Take the 2-minute tour ×
Programmers Stack Exchange is a question and answer site for professional programmers interested in conceptual questions about software development. It's 100% free, no registration required.

I'm imagining a situation where you are creating an F# module in a purely functional style. This means objects do not have mutable fields and are not modified in place. I'm assuming for simplicity that there is no need to use .NET objects or other kinds of objects. There are two possible ways of implementing an object-oriented kind of solution: the first is to use classes and the second to use records which have fields of functional type, to implement methods.

I imagine you'd use classes when you want to use inheritance but that otherwise records would be adequate, if perhaps clumsier to express. Or do you find classes more convenient than records in any case?

share|improve this question
    
I didn't know F# had type classes, that's awesome! I should take another look at it. –  Jörg W Mittag Sep 29 '12 at 8:53
    
Sorry Jörg, I should have just said "classes". F# has generic classes (classes parameterised by type variables) but it does not have type classes proper. See link –  fairflow Sep 29 '12 at 9:47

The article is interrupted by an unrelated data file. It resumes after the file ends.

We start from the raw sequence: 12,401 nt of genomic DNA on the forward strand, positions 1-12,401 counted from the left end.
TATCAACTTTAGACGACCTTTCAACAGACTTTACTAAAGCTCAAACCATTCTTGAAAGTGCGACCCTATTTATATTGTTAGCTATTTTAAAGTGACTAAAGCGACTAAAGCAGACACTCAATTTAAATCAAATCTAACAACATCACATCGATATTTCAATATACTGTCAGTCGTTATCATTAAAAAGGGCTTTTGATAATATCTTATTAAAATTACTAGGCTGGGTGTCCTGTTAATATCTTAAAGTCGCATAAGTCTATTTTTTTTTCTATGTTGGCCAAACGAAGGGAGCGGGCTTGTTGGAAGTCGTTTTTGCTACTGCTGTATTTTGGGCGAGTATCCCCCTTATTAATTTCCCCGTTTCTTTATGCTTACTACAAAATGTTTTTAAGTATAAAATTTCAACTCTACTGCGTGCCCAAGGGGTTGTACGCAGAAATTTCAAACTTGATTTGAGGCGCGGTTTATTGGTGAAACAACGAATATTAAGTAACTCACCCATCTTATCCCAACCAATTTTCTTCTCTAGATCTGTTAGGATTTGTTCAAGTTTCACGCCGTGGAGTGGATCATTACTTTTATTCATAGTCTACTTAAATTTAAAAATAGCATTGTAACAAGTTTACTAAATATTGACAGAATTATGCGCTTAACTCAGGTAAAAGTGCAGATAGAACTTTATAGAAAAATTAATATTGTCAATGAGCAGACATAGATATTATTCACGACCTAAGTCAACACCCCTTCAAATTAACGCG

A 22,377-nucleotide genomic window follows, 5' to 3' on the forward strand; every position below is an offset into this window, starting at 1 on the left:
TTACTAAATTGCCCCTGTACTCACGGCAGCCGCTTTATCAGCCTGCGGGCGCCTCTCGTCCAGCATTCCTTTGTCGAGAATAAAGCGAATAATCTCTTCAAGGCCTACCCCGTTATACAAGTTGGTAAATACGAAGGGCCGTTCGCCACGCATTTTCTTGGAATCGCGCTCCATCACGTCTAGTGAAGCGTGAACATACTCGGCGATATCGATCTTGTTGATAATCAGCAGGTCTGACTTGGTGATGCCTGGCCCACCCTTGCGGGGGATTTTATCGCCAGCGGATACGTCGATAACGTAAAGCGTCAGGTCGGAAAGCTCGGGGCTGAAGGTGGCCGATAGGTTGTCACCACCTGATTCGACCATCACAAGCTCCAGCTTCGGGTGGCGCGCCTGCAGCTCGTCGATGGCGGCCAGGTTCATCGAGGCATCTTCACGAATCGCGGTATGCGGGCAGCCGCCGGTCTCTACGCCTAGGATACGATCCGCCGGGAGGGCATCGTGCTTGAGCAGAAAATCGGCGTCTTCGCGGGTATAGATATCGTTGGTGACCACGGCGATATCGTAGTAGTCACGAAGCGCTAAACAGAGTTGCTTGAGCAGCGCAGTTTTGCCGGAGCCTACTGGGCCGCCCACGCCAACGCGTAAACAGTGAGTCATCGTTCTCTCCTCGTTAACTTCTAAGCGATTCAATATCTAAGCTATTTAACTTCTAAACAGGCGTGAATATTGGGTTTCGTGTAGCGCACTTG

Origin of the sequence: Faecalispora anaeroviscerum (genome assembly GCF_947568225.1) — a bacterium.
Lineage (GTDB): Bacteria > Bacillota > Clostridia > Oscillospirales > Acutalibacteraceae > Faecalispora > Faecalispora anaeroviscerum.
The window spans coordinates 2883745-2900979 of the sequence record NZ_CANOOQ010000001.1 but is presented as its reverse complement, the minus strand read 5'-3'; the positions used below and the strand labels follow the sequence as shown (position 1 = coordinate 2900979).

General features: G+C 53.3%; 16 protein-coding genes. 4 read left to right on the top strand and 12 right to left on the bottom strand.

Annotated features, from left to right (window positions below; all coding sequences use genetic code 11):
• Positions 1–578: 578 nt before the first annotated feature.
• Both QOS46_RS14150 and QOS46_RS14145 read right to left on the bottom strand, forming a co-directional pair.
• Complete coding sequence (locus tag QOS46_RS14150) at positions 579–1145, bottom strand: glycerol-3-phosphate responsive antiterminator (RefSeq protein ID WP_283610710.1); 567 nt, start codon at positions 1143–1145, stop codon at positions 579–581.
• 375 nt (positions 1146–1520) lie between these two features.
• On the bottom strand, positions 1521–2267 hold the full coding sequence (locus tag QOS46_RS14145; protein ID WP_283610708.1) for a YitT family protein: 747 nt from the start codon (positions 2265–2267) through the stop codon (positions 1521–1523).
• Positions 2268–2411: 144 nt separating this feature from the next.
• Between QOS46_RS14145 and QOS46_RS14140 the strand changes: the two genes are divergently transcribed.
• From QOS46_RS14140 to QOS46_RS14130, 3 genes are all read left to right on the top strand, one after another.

3  
FWIW you can emulate typeclasses in F# : code.google.com/p/fsharp-typeclasses –  Mauricio Scheffer Sep 29 '12 at 18:24
add comment

1 Answer

MSDN recommends that you use value types for immutable types with "single-value" semantics that have a footprint of 16 bytes or less. This should give you some guidelines to decide.

share|improve this answer
    
Thanks CesarGon that's useful. However the project I'm working on is using records that are rather larger than that! Are we sure that F# records are actually implemented as value types? They can also have methods attached, which seems surprising in this context. Heap space is a serious limitation for us as well. –  fairflow Feb 18 '13 at 16:44
1  
@fairflow: According to this stackoverflow.com/questions/5858550/f-records-vs-net-struct, F# records are actually reference types, so I guess value types are of no use to you here. –  CesarGon Feb 18 '13 at 21:39
add comment

Your Answer

 
discard

By posting your answer, you agree to the privacy policy and terms of service.

Not the answer you're looking for? Browse other questions tagged or ask your own question.